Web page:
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Cover Story: Committment to Aboriginal communities


October 1, 2002
By Pulp & Paper Canada

There’s been a sea change of understanding in the resource industry in Canada as companies come to appreciate the need for a return on investment to the aboriginal communities adjacent to their operat…

There’s been a sea change of understanding in the resource industry in Canada as companies come to appreciate the need for a return on investment to the aboriginal communities adjacent to their operations.

While this return has always been a given for non-aboriginal communities in the southern parts of the country, with taxes paid, local people hired and industry dollars spent in the community, in the north there was a different philosophy.

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“Everything used to be fly in and fly out,” said Doug Willy, director of Aboriginal Business Development for Alberta-Pacific Forest Industries Inc. “There was a remote site, or workers from the south would be hired to go in and do their job during the winter period freeze up and then be gone. Well, that isn’t happening anymore.”

It may be a case of these communities saying ‘Hey, we want a piece of the action,’ but it’s probably more than that. There is a sense of corporate social responsibility, and a sense that it’s just good business to build strong ties with the communities around which the company will operate.

There are about 45,000 Aboriginal people living in or around Al-Pac’s Forest Management Area. After extensive consultation with the Metis, Cree and Dene in the region, it became understood that aboriginal communities wanted some input into how the forest resource was developed and some benefit from the pulp mill operation to their members, said Willy.

Al-Pac saw it could meet those requirements by concentrating on four key areas–economic development, capacity building, education and employment, and continued consultation. Al-Pac’s strong commitment to its goals in these areas has resulted in a number of successes over the past few years.

Sandra Cardinal is a member and resident of the Kikino Metis Settlement, located about an hour’s drive east of the mill site. She was hired by Al-Pac as the aboriginal affairs co-ordinator seven years ago and is now a business unit leader, keeping the aboriginal business plan top of mind in the company consciousness.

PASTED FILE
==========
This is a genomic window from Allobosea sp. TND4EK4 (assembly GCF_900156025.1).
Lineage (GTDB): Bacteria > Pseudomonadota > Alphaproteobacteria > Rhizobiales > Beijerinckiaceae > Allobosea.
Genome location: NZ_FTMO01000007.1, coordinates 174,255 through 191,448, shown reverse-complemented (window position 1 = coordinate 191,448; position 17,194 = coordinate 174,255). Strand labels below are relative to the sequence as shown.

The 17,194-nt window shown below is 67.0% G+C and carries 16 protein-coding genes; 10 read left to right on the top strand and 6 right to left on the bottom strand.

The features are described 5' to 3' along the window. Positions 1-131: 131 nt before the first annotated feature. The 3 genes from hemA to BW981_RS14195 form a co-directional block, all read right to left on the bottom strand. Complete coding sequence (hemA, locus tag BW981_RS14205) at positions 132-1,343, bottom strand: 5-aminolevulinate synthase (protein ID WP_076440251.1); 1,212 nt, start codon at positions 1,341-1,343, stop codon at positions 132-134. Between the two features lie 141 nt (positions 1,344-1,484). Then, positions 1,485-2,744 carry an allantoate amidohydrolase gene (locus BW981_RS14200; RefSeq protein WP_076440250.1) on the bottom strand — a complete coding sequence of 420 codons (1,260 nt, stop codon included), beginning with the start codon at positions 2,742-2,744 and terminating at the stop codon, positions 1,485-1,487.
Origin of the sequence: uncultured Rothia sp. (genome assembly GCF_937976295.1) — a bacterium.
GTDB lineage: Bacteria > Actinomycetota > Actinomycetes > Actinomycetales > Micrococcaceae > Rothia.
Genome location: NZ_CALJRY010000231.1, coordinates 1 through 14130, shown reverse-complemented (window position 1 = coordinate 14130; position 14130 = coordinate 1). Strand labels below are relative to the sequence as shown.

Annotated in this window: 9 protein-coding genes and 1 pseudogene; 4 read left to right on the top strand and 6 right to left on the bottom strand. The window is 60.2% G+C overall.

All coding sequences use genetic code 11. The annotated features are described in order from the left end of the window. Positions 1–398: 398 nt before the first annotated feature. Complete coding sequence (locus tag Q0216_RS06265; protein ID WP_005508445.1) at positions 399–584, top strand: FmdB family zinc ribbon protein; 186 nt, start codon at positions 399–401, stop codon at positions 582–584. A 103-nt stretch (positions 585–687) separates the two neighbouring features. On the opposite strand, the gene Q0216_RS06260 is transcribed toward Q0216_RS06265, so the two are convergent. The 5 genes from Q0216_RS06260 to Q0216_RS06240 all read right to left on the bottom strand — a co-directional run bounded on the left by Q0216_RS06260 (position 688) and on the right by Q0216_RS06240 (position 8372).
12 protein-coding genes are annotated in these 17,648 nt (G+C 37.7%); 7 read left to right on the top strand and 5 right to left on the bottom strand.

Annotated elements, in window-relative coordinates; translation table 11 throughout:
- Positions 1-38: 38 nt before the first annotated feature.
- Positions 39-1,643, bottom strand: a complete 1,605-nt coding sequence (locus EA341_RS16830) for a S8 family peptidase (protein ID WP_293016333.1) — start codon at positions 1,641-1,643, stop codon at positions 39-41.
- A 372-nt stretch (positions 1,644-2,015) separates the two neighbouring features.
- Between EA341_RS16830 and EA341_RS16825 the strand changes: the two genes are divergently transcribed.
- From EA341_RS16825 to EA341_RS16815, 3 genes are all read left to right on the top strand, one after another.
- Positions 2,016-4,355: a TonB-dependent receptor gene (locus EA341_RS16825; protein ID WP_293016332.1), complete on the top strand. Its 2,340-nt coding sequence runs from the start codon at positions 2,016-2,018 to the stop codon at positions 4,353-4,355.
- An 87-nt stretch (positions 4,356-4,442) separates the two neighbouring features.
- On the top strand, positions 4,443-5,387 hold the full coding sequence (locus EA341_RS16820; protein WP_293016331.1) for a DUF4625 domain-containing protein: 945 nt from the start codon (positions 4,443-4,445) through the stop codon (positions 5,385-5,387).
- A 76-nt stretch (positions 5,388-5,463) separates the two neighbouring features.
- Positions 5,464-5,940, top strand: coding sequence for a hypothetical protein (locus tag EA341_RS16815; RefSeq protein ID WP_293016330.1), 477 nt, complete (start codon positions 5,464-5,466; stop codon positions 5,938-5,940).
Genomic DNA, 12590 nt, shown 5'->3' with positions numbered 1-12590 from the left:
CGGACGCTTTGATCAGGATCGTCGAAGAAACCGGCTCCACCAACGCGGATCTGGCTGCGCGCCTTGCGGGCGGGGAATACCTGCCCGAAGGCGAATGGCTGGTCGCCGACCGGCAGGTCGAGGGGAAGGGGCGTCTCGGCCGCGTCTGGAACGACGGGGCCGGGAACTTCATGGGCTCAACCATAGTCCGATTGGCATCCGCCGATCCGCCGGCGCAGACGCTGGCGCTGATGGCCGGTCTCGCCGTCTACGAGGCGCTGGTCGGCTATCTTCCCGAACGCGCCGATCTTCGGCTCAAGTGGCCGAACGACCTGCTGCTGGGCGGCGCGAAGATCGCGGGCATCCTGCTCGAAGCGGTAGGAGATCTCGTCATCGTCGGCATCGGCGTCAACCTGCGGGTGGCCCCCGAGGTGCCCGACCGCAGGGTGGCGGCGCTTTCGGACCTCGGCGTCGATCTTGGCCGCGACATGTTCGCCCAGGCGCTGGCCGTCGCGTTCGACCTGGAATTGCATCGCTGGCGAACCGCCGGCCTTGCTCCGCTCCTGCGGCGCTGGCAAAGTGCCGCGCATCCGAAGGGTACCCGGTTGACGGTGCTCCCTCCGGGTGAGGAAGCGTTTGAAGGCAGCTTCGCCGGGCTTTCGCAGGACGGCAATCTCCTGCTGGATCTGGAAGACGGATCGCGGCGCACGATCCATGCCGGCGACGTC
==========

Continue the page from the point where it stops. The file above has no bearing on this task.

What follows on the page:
Aboriginal people are no different than any other population in that they want to live in vibrant, healthy communities, she said. That means they want sustainable employment for their residents, opportunities in education and training for their children, and respect for their values and ideals.

One of the most important lessons that Al-Pac has learned over time is that each community within its FMA will achieve its goals in ways that make sense to them. Whether it be a traditional horse logging operation in Kikino or a traditional land use study in Wabasca, the initiatives Al-Pac undertakes are community-driven.

It’s also important to Al-Pac to leave something in the community that isn’t totally dependent on the forest industry. If Al-Pac trains a power engineer, water treatment specialist, welder or pipefitter, that expertise remains in the community regardless of what happens to the company. Similarly, if it helps to establish independent companies, like Log Technogies Inc, a house building operation in Janvier that creates employment and homes for local residents, then the community is forever better off.

Cardinal knows Al-Pac’s commitment to the aboriginal community is real, because she’s measured it with the PAR program created by the Canadian Council for Aboriginal Business (CCAB). Similar to an ISO designation, PAR [Progressive Aboriginal Relations] evaluates a company’s achievements in the areas of employment, business development, individual capacity development and community relations. It designates a bronze, silver or gold hallmark to the company depending on the commitment demonstrated.

After a number of self-audits where it gathered all the information on company activities in the aboriginal community, and identified gaps in their program, Al-Pac is ready for the assessment by the National Quality Institute. It is confident the organization will do well, though we won’t know how well until a jury takes a final look to ensure that standards are being met. CCAB will announce the result sometime in the new year.

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Chris Lacdouceur is working toward his 4th Class Power Engineering through Al-Pac’s Aboriginal Certified Technician program.


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